Japanese Antiques by Ichiban Oriental and Asian Art

Japanese Tobacco tray TABAKO-BON Negoro Lacquer

Japanese Tobacco tray TABAKO-BON Negoro Lacquer

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Directory: Antiques: Regional Art: Asian: Japanese: Lacquer: Pre 1910: Item # 1226577

Please refer to our stock # 75 when inquiring.
This is a Tobacco tray called a TABAKO-BON of Japanese made of the lovely Negoro lacquer. It dates from the late Meiji period, circa 1850 - 1905. The box measures 6 5/8" square and is 3 1/8" at the rims. Negoro lacquer ware is lacquer ware of Wakayama Prefecture with the oldest history in Japan. Tobacco was known in Japan since the 1570s at the earliest. By the early 17th century, kiseru had become popular enough to even be mentioned in some Buddhist textbooks for children. The kiseru evolved along with the equipment and use of incense associated with the Kōdō - in turn, the kō-bon, an incense tray, became the tabako-bon, a tobacco tray.

The characters on the bottom of the box have been translated as - "Congratulations for Graduation, Yamabe Social Gathering Group." We have no idea who that group might have been - nor how many of these boxes were made and handed out at a graduation ceremony.

The box is in generally good condition - there is one scrape measuring about 1 1/8" on the base of the box - see photo. There are a couple of minor rim frits and a slight separation of a side from the base at one corner.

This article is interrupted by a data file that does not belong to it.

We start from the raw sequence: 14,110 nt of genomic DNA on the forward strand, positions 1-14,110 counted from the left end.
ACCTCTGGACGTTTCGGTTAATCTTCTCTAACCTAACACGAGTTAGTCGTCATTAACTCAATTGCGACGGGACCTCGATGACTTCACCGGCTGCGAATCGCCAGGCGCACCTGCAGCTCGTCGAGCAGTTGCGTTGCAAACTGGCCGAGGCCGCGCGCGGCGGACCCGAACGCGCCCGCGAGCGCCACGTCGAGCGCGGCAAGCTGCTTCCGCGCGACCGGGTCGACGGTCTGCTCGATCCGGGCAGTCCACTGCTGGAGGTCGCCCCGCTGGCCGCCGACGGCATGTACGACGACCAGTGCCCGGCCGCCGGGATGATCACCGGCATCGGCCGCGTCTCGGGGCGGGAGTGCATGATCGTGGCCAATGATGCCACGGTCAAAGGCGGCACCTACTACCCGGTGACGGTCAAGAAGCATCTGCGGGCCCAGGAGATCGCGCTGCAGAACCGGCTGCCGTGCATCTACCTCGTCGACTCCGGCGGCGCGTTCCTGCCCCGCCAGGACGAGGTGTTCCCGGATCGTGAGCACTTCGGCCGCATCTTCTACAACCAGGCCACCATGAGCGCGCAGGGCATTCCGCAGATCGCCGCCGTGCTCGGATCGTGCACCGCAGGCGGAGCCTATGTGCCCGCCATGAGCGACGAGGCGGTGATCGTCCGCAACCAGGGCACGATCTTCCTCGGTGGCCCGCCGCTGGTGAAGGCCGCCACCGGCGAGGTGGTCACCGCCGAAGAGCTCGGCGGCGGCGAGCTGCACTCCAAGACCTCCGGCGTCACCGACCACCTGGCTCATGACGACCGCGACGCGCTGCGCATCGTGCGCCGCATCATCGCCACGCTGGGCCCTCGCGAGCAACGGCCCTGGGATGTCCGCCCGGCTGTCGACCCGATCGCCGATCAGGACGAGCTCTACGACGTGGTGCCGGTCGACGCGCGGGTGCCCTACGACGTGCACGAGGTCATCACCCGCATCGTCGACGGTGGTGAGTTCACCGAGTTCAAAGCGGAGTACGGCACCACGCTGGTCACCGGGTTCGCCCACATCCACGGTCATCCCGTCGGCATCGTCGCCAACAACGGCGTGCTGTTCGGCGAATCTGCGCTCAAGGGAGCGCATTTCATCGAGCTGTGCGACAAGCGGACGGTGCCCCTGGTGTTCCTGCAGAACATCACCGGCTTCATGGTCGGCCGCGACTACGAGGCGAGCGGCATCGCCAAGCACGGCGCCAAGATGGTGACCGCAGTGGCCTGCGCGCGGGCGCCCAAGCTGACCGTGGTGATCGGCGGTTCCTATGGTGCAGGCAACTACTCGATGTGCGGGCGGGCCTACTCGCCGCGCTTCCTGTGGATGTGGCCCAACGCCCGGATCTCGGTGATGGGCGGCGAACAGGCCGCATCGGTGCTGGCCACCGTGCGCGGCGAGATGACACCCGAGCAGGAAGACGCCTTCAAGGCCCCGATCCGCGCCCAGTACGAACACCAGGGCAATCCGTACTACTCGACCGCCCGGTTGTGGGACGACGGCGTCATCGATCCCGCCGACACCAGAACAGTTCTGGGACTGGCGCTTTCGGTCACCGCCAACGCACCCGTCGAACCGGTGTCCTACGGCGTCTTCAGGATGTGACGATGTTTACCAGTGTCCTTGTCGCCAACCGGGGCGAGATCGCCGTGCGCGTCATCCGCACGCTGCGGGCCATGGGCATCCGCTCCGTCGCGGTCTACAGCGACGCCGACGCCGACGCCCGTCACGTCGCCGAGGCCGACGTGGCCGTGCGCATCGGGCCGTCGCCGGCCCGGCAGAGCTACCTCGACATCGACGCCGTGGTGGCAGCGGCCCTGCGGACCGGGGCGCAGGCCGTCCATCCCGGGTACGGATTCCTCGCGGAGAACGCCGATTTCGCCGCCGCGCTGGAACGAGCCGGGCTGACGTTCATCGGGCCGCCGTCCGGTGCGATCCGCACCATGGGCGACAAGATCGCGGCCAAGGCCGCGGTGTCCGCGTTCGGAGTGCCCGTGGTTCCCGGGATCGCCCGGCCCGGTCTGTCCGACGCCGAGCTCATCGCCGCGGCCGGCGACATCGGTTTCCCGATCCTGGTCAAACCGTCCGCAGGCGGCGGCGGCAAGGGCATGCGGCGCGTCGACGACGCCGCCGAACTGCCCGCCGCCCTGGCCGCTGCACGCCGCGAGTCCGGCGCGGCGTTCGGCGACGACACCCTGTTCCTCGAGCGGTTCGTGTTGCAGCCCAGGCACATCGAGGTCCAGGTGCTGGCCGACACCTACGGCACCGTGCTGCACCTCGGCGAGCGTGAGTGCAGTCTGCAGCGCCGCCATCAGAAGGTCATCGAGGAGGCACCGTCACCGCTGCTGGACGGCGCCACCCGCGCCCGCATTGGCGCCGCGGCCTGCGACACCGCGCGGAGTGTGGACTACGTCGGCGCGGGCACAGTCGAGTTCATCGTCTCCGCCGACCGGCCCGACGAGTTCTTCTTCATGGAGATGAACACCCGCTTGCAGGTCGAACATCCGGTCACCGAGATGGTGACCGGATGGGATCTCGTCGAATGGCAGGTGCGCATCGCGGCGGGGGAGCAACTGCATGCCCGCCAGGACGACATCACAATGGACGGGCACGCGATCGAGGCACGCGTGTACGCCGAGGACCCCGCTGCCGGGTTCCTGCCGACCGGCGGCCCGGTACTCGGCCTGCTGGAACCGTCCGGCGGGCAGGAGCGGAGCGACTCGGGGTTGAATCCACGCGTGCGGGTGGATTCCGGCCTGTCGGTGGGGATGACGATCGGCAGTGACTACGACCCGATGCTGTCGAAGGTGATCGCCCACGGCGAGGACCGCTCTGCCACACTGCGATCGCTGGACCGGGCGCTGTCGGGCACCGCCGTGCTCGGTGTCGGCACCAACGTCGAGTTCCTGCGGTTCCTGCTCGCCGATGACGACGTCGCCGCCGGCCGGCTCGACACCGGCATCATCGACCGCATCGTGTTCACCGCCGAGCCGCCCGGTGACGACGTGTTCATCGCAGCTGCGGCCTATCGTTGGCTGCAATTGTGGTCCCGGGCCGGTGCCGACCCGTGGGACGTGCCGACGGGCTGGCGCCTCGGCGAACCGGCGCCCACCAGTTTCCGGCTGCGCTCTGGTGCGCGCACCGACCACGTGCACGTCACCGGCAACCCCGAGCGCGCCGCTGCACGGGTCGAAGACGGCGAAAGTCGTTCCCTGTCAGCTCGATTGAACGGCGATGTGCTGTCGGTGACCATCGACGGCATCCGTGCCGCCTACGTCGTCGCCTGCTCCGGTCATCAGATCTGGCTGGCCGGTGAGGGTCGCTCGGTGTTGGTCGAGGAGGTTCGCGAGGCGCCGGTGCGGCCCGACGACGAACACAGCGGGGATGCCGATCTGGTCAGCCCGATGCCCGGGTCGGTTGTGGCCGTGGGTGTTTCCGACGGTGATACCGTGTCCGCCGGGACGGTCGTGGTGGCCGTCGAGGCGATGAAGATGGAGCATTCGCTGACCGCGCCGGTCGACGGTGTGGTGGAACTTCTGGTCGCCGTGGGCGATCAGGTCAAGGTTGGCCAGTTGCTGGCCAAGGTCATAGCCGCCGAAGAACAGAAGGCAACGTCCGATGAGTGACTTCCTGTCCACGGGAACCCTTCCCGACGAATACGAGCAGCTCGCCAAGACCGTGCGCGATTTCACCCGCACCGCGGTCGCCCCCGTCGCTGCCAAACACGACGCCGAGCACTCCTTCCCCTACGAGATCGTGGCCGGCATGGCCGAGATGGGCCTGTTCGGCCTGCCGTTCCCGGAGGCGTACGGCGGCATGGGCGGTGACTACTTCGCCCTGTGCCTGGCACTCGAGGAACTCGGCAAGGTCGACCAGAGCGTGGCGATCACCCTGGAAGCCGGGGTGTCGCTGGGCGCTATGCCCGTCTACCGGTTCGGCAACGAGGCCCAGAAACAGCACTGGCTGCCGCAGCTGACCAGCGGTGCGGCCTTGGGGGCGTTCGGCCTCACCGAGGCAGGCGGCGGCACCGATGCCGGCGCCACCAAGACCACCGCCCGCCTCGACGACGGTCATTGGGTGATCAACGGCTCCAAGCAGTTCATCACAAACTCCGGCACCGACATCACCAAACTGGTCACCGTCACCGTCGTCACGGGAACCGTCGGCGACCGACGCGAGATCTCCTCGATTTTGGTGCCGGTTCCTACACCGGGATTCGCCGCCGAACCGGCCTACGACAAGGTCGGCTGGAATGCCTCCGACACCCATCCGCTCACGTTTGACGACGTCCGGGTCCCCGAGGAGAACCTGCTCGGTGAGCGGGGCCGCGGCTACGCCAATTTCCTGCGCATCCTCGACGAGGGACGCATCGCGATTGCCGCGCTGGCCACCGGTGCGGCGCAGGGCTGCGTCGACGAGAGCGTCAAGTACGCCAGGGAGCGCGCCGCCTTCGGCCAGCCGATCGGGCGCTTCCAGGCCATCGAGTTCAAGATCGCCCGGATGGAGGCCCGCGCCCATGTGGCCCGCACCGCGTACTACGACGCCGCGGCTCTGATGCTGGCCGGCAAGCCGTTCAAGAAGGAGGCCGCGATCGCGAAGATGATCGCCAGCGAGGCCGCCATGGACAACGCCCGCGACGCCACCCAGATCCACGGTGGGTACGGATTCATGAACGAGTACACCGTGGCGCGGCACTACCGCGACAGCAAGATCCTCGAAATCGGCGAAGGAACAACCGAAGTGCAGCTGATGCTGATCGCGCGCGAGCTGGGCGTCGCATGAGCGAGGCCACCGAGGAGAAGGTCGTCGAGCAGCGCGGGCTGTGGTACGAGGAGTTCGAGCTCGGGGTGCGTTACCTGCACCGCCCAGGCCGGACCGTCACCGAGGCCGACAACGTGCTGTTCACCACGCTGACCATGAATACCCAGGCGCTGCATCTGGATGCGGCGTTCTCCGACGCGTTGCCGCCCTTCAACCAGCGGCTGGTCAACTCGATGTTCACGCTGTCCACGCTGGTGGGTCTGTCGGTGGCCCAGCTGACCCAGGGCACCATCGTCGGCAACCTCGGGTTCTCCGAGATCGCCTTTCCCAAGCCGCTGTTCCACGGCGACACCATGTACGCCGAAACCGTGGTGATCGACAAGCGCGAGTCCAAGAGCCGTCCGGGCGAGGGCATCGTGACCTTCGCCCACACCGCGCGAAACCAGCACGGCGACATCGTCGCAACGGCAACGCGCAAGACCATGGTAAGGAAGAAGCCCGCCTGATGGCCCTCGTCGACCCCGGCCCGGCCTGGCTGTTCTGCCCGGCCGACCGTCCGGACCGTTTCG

During the Kamakura period (1192 - 1333), the priests who had moved from temples on Mt. Koya to Negoroji temple in Kii province started producing these various utensils for use at the temple. The red-lacquered utensils produced at Negoroji came to be called negoro-nuri; and as use of the name spread, all red lacquered items came to be called negoro-nuri. Most negoro-nuri consists of coatings of black lacquer covered with coatings of red lacquer. After the wear-and-tear of many years of use, the red lacquer is worn away, exposing the black lacquer coating underneath in various places. The lacquer coating degrades, which causes fine cracks to appear and gives the surface a unique weathered appearance that cannot be replicated.

Negoro ware is named after its original place of manufacture at the Negoro temple in Japan's Kii Province during the fourteenth century. The objects are carved or turned from wood and then lacquered, first with black and then with vermilion. Negoro wares are greatly prized for their appearance of antiquity, when with time the black layer becomes visible in patches through the vermilion layer. In modern times their simple yet powerful shapes are greatly admired.

Ref.- L. Smith, V. Harris and T. Clark, Japanese art: masterpieces in (London, The British Museum Press, 1990)